When Cannabis 2.0 launched in Canada with the sale of cannabis edibles, beverages and vape products, Marshall Posner, chief marketing officer for vertically integrated licensed producer Delta 9, said the company wanted to do more to ensure cannabis packaging and waste was being dealt with responsibly.
While packaging for dried flower and other cannabis products can generally be recycled as part of Canada’s Blue Box recycling program, many vape products are designated as special waste and cannot be recycled in the same way, meaning that they often end up in landfills.
“As we’ve seen these products become more prevalent in our stores, we felt we needed to do something in a responsible fashion to help address … where this packaging and cannabis waste is ending up,” Posner told Cannabis Business Times and Cannabis Dispensary.
This led Delta 9 to partner with Canadian recycling company Emterra Environmental to create a sustainable recycling program for cannabis packaging and disposable vape pens, as well as a landfill diversion program for vape cartridges, to help the Canadian cannabis industry transition to a circular economy.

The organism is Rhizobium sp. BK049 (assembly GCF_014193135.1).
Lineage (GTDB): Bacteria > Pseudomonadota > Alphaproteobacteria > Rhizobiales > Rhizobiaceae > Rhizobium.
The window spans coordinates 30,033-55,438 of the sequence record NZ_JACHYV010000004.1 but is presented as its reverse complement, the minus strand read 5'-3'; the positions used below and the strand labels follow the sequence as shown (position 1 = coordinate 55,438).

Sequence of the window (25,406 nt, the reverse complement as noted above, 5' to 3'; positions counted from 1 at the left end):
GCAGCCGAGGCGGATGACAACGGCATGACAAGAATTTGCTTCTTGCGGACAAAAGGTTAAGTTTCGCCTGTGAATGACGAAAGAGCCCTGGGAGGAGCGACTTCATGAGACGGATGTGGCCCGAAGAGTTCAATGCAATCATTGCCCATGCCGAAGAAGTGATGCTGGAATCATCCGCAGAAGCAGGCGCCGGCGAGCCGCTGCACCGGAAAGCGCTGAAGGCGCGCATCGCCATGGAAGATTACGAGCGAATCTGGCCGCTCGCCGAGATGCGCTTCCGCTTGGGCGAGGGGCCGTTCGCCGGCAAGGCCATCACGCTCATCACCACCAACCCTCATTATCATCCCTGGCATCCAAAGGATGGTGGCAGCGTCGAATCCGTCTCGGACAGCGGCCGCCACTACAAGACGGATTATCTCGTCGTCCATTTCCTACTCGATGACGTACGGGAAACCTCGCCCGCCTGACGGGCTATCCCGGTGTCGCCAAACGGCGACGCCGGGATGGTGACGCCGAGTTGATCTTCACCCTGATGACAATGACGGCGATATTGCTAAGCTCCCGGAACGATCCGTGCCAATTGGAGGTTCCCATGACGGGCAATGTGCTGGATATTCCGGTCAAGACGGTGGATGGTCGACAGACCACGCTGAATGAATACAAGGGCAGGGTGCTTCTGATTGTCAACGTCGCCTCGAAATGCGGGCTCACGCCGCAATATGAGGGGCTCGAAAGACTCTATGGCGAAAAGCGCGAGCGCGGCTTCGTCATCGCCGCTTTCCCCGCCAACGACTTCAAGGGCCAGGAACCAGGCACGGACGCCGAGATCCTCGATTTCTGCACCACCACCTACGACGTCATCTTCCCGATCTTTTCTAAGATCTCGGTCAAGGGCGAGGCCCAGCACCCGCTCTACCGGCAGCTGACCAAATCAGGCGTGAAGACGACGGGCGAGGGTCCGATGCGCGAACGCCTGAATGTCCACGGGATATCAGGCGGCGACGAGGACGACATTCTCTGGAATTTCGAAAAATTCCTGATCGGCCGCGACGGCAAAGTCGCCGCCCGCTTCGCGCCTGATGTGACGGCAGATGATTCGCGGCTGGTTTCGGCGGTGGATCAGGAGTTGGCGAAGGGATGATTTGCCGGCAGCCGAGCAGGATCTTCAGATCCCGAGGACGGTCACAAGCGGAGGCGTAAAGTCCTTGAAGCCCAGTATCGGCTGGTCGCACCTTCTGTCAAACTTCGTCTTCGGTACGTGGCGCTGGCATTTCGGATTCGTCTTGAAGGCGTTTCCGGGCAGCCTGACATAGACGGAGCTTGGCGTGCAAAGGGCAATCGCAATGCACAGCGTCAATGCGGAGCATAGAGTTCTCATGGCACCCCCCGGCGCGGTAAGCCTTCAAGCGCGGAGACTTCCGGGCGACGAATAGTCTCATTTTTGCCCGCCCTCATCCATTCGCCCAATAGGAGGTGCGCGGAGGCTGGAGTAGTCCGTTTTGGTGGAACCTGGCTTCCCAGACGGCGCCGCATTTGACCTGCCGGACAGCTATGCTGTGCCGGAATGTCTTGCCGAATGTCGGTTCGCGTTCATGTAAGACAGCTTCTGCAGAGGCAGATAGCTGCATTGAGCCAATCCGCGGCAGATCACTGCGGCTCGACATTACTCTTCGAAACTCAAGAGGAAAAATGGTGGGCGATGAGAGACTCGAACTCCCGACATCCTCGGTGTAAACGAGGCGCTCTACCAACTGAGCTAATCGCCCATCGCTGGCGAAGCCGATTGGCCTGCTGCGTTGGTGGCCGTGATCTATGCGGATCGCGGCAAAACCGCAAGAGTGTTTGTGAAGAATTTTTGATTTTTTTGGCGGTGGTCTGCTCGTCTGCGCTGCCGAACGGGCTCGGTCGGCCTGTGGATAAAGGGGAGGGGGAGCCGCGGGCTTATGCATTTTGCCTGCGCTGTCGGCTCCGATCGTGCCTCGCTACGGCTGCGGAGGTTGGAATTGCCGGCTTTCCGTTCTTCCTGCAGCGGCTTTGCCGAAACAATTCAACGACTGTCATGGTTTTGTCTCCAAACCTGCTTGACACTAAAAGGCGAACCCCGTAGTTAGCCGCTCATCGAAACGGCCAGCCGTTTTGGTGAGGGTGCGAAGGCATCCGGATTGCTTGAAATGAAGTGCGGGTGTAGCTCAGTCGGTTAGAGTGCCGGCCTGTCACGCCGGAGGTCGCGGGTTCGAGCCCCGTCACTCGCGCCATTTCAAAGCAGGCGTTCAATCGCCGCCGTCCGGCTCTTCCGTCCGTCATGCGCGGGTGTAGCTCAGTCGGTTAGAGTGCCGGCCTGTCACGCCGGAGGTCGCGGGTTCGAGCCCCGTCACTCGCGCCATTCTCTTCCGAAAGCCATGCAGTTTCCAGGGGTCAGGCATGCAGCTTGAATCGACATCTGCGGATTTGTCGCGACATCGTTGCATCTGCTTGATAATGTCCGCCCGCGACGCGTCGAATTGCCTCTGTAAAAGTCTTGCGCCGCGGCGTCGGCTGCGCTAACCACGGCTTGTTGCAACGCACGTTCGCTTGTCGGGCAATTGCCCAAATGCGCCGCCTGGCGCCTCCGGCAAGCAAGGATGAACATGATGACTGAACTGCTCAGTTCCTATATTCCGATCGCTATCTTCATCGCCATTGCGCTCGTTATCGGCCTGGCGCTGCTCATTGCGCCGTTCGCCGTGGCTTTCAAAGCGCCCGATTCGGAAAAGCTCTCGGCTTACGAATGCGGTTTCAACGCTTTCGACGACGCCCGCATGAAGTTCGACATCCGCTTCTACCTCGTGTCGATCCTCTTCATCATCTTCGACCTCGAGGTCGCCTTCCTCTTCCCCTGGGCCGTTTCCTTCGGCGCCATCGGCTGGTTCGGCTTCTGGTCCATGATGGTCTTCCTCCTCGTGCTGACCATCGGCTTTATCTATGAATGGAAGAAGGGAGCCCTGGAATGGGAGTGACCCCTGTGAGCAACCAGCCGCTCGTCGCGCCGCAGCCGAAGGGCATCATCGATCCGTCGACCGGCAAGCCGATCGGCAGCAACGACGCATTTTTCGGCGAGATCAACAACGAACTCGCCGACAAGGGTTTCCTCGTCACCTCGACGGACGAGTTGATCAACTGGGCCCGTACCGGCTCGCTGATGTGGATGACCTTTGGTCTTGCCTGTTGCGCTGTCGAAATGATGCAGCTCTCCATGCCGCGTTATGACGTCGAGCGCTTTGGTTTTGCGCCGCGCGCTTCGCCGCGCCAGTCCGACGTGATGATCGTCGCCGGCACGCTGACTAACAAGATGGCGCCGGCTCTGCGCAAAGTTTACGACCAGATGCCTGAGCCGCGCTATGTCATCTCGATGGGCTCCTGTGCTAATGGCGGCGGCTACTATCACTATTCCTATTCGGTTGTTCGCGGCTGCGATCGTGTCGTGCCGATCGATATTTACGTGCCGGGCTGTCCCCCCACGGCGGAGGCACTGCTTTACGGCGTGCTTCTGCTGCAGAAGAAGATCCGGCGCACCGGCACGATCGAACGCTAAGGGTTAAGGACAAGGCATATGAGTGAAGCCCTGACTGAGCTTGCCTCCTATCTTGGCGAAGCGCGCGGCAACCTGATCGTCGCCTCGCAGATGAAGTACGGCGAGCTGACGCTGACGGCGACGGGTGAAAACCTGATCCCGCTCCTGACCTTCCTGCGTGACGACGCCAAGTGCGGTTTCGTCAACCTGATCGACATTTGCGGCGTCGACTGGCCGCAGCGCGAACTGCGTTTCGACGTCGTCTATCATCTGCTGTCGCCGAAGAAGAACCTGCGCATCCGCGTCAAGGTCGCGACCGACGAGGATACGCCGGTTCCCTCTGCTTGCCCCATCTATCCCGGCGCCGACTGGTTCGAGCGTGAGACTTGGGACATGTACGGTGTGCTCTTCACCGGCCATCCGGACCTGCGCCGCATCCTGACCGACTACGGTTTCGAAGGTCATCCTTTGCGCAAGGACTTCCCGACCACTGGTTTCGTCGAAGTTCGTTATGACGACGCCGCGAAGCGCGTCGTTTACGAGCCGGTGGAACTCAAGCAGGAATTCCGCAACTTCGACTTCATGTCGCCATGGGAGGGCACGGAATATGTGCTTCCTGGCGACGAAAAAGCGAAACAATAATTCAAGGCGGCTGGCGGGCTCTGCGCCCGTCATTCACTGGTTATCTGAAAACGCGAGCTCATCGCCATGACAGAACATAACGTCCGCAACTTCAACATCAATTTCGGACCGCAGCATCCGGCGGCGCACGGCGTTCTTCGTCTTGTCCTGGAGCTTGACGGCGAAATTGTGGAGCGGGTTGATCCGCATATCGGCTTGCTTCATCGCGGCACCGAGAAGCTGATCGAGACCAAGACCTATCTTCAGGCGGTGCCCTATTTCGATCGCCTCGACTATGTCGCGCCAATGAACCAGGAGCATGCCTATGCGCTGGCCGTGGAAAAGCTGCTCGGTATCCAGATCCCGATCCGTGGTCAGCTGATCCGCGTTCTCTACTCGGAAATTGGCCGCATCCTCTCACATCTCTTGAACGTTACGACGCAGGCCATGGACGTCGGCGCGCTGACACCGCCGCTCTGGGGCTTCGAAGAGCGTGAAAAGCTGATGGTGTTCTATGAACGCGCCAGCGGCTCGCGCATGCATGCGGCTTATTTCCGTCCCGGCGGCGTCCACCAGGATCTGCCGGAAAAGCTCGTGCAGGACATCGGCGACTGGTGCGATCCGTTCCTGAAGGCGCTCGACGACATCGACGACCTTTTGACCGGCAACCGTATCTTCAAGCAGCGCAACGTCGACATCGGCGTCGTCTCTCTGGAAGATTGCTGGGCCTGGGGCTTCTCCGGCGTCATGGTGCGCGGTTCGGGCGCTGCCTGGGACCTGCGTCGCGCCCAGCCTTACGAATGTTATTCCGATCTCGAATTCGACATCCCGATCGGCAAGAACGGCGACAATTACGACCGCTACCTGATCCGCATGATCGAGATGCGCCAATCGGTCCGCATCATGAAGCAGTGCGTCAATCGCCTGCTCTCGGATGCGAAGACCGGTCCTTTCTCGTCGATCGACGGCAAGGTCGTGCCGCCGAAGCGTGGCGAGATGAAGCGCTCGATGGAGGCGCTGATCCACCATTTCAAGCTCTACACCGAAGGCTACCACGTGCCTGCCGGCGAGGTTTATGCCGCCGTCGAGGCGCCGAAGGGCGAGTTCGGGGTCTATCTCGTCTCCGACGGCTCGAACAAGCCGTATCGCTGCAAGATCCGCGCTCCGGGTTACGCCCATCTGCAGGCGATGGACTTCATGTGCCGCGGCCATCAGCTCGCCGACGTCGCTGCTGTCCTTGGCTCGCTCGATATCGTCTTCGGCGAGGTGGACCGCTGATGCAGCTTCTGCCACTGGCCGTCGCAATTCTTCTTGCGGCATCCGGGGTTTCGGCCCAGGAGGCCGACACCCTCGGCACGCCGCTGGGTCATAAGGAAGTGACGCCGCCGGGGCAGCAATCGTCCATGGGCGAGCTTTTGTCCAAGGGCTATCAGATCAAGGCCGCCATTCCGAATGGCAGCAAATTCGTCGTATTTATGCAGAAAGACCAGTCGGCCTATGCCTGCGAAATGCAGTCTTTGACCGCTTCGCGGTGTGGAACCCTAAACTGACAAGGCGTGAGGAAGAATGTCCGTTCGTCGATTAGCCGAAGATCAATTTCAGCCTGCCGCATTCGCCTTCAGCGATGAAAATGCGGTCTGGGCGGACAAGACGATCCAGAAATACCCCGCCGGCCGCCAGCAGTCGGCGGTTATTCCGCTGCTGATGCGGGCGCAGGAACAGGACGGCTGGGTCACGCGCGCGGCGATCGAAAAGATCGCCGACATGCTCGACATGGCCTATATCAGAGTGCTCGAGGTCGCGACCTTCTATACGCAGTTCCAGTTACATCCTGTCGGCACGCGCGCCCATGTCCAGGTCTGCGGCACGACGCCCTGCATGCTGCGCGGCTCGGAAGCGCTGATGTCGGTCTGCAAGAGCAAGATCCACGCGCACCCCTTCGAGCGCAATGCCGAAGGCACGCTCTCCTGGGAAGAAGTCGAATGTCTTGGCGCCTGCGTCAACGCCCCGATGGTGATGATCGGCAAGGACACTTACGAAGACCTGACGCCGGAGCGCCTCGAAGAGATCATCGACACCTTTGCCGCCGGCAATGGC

Emterra Environmental was founded 44 years ago as a Vancouver-based recycling company.
“Unlike some of our industry peers, we don’t see ourselves as a waste disposal company or a landfill operator,” said Paulina Leung, VP of corporate strategy and business development for Emterra Environmental. Her mother started the company, which has since grown to 1,100 employees, 15 recycling plants and over 800 trucks. “Our true core is to be a recycler and to help ensure any kind of material we extract from the earth gets to be used over and over again.”
Emterra Environmental has moved beyond its initial role as a recycling and waste management company, Leung said, and now works directly with companies, such as Delta 9, that